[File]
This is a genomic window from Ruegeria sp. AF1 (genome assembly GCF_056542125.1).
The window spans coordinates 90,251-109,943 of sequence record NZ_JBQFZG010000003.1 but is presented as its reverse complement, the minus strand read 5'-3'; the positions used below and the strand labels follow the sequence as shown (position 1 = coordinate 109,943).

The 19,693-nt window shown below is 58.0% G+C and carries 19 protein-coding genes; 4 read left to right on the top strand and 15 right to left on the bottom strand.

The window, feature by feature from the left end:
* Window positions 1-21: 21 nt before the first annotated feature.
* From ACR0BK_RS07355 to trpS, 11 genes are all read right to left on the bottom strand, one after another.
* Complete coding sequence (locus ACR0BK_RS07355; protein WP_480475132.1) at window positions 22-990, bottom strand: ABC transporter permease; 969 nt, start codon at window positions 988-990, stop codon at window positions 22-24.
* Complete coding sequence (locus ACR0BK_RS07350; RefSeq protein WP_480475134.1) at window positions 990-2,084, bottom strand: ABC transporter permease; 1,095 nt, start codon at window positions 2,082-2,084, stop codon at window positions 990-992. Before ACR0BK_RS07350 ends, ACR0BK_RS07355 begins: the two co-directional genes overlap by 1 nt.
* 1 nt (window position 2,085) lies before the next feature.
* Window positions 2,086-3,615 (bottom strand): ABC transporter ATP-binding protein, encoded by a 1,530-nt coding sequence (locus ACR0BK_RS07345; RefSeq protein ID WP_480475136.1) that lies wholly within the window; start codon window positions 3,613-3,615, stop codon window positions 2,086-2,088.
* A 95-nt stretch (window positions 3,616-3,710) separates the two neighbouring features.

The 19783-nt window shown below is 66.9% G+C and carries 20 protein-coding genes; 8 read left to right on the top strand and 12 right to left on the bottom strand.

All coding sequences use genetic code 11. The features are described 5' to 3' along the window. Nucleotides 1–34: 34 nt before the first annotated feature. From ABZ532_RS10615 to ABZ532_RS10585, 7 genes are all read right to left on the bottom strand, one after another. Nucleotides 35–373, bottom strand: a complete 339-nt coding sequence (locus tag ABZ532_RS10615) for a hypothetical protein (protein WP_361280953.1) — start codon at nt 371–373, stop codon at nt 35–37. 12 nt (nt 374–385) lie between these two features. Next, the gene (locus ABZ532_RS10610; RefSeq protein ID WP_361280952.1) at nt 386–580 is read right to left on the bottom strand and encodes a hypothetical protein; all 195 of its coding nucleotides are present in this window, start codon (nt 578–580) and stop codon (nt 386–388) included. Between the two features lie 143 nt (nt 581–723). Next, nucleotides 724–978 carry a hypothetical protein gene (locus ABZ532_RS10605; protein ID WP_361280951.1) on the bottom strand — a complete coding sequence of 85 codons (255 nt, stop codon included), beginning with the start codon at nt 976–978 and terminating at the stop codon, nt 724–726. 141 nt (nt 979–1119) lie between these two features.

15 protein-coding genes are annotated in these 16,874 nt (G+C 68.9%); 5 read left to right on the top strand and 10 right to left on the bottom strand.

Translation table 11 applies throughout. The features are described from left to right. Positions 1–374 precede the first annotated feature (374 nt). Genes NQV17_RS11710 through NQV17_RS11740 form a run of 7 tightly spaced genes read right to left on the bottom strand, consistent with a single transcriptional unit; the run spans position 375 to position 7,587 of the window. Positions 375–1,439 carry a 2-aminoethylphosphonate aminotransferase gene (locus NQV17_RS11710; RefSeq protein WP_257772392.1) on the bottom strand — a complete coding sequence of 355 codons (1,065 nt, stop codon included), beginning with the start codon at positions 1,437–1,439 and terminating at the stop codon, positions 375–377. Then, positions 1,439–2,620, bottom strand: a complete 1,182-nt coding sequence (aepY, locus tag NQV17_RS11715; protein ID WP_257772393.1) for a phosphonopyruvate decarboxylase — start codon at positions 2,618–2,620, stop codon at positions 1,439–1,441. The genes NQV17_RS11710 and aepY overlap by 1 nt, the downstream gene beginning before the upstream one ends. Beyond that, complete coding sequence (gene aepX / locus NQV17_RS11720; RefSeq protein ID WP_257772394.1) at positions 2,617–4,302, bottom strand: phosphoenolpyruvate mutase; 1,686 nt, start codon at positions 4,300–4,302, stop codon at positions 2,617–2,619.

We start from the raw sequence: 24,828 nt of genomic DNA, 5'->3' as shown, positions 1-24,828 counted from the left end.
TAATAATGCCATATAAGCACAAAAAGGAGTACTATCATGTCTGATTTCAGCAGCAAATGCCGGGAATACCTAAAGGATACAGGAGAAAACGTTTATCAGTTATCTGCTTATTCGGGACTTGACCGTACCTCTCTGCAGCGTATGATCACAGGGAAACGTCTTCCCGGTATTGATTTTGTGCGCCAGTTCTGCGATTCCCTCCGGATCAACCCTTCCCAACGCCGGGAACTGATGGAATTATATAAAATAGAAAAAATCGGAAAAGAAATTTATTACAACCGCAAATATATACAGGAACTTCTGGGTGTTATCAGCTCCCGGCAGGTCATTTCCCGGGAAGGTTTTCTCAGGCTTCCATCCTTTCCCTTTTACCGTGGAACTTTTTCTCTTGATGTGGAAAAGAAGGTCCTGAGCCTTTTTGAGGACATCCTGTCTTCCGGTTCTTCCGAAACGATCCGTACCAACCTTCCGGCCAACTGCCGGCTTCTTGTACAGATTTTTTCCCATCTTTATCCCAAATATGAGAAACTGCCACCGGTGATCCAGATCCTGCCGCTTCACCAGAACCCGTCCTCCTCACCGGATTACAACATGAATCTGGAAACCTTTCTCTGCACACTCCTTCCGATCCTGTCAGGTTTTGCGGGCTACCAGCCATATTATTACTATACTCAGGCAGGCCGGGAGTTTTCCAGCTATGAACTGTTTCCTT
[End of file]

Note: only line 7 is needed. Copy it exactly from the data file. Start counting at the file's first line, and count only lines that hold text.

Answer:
* Complete coding sequence (locus ACR0BK_RS07355; protein WP_480475132.1) at window positions 22-990, bottom strand: ABC transporter permease; 969 nt, start codon at window positions 988-990, stop codon at window positions 22-24.